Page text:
Dean Stoline, deputy director of the Legion’s Legislative Division, speaks at Sen. Bernie Sanders’ press conference on Dec. 19 in Washington. (Photo by Craig Roberts)

Cost-of-living benefits threatened

If the chained-Consumer Price Index (C-CPI) is adopted as the federal measure for the cost-of-living allowance (COLA), Sen. Bernie Sanders, I-Vt., predicted the outcome would be "an absolute disaster." The incoming chairman of the Senate Veterans’ Affairs Committee voiced his views on the issue Dec. 19, during a press conference in Washington.

The Congressional Budget Office (CBO) recently proposed that COLA increases be linked to the C-CPI as a means of saving more than $200 billion federal dollars over the next 10 years in reduced benefits from the Department of Veterans Affairs (VA) and the Social Security Administration. The American Legion opposes the plan as a "misguided public policy" that "would have significant deleterious effects on the benefits of millions of veterans ...."

According to a press release from Sanders’ office, the CBO proposal would cut VA disability benefits for a 30-year-old veteran by more than $13,000 a year by age 45, $1,800 a year by age 55, and $2,260 a year by age 65. Senior citizens who retire by age 65 would see their Social Security benefits reduced by about $650 a year by the time they reach 75, and more than $1,000 a year when they turn 85.

"I challenge anyone who supports a chained-CPI to go to Walter Reed (National Military Medical Center)," Sanders said. "Visit with the men and women who have lost their legs, lost their arms, lost their eyesight as a result of their service in Afghanistan or Iraq. We made a promise to these veterans. Cutting their COLA’s would be reneging on those promises, and we cannot let that happen."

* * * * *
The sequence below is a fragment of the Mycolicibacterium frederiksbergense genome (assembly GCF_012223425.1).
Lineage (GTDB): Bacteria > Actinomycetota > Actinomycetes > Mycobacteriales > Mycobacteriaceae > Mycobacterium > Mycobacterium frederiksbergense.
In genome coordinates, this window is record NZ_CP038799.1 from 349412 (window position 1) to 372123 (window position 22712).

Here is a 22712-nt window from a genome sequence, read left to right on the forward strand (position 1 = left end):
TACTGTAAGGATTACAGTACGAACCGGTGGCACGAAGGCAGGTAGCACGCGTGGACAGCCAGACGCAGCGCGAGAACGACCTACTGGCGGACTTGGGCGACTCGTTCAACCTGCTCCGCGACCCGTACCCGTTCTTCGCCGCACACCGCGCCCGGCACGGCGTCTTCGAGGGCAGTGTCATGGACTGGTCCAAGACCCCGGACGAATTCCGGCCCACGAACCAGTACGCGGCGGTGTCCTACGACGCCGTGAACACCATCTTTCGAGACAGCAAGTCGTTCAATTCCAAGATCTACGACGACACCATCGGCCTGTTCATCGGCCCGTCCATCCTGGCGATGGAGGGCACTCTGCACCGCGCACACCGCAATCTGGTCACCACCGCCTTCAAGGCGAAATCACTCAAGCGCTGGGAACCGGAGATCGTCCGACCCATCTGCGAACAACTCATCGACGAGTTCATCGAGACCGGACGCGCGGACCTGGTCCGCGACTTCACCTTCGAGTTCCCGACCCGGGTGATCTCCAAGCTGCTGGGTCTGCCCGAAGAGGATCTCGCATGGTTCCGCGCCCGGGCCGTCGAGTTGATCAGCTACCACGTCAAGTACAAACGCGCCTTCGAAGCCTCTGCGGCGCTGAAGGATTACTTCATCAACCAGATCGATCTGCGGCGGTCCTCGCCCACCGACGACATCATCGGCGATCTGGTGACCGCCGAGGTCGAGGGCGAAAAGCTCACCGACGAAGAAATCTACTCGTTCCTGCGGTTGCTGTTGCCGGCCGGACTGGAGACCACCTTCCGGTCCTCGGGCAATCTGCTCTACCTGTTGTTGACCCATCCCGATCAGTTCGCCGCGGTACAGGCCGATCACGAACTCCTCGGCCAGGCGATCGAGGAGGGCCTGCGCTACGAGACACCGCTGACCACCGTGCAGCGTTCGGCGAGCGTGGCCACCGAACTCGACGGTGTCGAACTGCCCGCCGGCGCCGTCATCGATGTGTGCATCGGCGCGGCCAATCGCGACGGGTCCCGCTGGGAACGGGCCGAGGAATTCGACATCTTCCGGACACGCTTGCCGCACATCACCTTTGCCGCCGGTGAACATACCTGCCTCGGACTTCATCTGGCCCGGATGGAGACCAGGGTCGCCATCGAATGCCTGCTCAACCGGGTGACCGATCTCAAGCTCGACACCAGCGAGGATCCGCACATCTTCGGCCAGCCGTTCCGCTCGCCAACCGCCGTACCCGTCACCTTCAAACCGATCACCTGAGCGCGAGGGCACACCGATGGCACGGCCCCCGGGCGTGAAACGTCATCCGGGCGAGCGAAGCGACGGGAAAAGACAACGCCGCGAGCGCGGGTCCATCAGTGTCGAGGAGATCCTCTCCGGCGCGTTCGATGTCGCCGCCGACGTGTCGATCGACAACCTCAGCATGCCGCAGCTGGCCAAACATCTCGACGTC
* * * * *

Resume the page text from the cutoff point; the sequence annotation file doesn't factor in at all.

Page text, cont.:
Dean Stoline, deputy legislative director of The American Legion, also spoke at the press conference. He warned that CBO’s plan would have a far greater effect on the economic security of many veterans and their families "because the VA programs for service-connected disability compensation, Dependency and Indemnity Compensation and VA pensions also use the same COLA percentage adjustment as Social Security."

Stoline said that if the C-CPI proposal is enacted by law, it "will result in lower lifetime earned benefits for millions of veterans. For example, today, more than 3.2 million veterans receive VA disability compensation benefits and over 310,000 veterans receive VA pension benefits."

American Legion National Commander James E. Koutz sent a letter to leaders in the House of Representatives on Dec. 14, reminding them that the current COLA formula "already understates the true cost-of-living increases faced by seniors and people with disabilities .... Adopting the chained-CPI would make their situations much worse over time."

For those who characterize the C-CPI plan as a "minor tweak," Sanders said it is "a significant benefit cut that will make it harder for permanently disabled veterans and the elderly to feed their families, heat their homes, pay for their prescription drugs and make ends meet. This misguided proposal must be vigorously opposed."

Read more about the press conference on Senator Sanders website.